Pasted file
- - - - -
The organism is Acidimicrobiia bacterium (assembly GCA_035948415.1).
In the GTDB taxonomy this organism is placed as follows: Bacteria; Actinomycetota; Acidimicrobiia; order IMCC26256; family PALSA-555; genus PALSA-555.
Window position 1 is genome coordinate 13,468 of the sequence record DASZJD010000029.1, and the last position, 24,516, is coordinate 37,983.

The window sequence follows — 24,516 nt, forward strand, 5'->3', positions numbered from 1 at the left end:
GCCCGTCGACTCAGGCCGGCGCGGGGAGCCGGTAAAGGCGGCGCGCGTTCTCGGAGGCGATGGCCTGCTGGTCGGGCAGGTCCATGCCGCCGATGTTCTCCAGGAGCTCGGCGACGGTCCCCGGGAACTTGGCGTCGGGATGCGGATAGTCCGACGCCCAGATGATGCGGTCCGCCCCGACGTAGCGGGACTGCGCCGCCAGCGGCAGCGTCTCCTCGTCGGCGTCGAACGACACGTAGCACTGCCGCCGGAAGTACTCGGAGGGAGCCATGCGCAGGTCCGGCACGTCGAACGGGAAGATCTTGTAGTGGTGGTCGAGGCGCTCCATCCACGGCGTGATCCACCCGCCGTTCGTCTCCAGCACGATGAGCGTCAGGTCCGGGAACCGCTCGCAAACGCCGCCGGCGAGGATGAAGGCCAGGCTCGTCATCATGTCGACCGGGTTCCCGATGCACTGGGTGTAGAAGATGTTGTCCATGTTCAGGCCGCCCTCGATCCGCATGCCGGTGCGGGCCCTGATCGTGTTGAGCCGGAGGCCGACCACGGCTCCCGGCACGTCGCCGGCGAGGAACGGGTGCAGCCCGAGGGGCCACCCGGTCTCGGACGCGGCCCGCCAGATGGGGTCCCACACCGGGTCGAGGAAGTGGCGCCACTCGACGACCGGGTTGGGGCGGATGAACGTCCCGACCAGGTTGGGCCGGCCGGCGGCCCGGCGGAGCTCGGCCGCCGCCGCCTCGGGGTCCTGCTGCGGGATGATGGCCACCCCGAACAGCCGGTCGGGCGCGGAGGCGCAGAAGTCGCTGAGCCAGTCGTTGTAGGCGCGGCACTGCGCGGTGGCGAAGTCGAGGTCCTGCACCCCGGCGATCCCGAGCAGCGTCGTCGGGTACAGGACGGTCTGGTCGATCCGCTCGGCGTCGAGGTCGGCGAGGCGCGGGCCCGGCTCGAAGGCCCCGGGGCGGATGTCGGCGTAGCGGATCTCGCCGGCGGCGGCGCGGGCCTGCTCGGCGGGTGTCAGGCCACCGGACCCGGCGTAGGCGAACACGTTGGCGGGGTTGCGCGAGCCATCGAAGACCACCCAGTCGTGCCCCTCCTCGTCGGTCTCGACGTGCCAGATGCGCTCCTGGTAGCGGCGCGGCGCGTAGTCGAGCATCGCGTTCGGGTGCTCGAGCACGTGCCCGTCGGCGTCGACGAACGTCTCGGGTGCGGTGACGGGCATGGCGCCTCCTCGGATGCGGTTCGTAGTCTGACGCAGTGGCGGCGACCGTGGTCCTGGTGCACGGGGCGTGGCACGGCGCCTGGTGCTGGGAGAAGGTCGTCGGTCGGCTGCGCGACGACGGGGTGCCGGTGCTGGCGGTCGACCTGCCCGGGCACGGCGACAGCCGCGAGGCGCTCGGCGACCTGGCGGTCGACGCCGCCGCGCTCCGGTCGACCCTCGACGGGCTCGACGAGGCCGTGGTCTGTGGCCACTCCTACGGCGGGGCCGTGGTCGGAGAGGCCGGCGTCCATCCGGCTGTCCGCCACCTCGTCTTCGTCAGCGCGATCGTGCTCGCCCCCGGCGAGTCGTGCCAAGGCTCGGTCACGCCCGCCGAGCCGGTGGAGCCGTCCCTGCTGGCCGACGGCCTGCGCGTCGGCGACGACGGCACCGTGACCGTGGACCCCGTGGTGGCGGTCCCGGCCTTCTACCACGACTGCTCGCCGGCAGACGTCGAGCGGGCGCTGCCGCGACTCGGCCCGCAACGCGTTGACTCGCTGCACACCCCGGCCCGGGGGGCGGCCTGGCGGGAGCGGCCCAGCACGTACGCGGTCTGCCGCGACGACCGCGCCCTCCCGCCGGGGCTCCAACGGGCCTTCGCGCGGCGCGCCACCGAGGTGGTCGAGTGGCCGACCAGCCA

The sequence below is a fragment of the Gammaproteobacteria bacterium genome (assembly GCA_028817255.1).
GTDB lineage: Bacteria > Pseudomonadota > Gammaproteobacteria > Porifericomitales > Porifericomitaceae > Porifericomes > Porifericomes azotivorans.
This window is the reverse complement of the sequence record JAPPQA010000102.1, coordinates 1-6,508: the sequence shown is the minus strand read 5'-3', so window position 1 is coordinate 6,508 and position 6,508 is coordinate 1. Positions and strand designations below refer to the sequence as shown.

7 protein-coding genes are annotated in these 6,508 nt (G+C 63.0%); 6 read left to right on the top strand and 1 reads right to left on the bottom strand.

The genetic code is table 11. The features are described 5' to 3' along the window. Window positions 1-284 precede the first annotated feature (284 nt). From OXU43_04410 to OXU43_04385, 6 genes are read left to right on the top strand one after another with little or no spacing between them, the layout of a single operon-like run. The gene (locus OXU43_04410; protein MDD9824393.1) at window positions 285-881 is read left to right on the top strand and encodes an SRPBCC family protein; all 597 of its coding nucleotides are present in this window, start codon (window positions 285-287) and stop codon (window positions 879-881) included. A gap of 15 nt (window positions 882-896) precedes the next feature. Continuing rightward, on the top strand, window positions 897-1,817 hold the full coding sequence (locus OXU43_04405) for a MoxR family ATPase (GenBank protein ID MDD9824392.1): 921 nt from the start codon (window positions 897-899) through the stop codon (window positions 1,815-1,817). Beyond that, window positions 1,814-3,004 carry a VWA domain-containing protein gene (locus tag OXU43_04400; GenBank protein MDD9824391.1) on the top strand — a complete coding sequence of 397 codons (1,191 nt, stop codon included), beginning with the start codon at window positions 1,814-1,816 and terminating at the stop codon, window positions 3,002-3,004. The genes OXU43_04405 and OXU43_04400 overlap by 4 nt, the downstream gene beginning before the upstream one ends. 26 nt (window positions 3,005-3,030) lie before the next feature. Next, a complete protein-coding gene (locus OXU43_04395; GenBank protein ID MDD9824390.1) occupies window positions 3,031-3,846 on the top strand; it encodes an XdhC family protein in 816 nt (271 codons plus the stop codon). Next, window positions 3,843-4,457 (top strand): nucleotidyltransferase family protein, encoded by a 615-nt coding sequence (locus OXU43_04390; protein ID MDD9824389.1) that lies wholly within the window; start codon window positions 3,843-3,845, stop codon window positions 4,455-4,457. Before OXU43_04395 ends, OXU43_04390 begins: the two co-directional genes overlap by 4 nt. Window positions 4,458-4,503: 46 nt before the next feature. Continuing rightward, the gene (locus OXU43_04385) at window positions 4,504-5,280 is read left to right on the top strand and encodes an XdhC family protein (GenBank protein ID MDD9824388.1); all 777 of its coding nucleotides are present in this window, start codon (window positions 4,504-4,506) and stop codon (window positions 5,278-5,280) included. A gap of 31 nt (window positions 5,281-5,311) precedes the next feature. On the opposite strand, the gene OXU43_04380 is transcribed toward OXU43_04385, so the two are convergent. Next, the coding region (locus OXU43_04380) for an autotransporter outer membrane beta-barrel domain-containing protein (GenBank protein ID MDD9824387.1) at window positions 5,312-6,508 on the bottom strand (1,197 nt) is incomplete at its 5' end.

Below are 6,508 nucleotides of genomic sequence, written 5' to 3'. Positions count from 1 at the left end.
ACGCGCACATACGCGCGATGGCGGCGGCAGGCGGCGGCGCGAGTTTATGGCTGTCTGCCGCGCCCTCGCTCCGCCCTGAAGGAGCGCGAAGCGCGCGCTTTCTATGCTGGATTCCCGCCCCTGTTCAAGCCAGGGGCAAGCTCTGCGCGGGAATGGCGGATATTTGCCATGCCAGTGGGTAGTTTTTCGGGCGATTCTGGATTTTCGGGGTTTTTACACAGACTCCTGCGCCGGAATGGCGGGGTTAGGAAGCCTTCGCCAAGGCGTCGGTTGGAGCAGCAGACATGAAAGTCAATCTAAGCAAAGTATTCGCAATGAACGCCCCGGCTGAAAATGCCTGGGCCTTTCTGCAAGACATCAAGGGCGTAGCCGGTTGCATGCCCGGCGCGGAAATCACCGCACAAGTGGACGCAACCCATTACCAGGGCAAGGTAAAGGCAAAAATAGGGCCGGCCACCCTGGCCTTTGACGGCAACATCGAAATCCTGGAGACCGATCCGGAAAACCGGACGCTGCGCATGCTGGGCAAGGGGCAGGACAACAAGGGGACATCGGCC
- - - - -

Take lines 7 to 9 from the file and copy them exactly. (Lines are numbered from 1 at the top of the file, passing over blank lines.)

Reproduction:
GTDB lineage: Bacteria > Pseudomonadota > Gammaproteobacteria > Porifericomitales > Porifericomitaceae > Porifericomes > Porifericomes azotivorans.
This window is the reverse complement of the sequence record JAPPQA010000102.1, coordinates 1-6,508: the sequence shown is the minus strand read 5'-3', so window position 1 is coordinate 6,508 and position 6,508 is coordinate 1. Positions and strand designations below refer to the sequence as shown.

7 protein-coding genes are annotated in these 6,508 nt (G+C 63.0%); 6 read left to right on the top strand and 1 reads right to left on the bottom strand.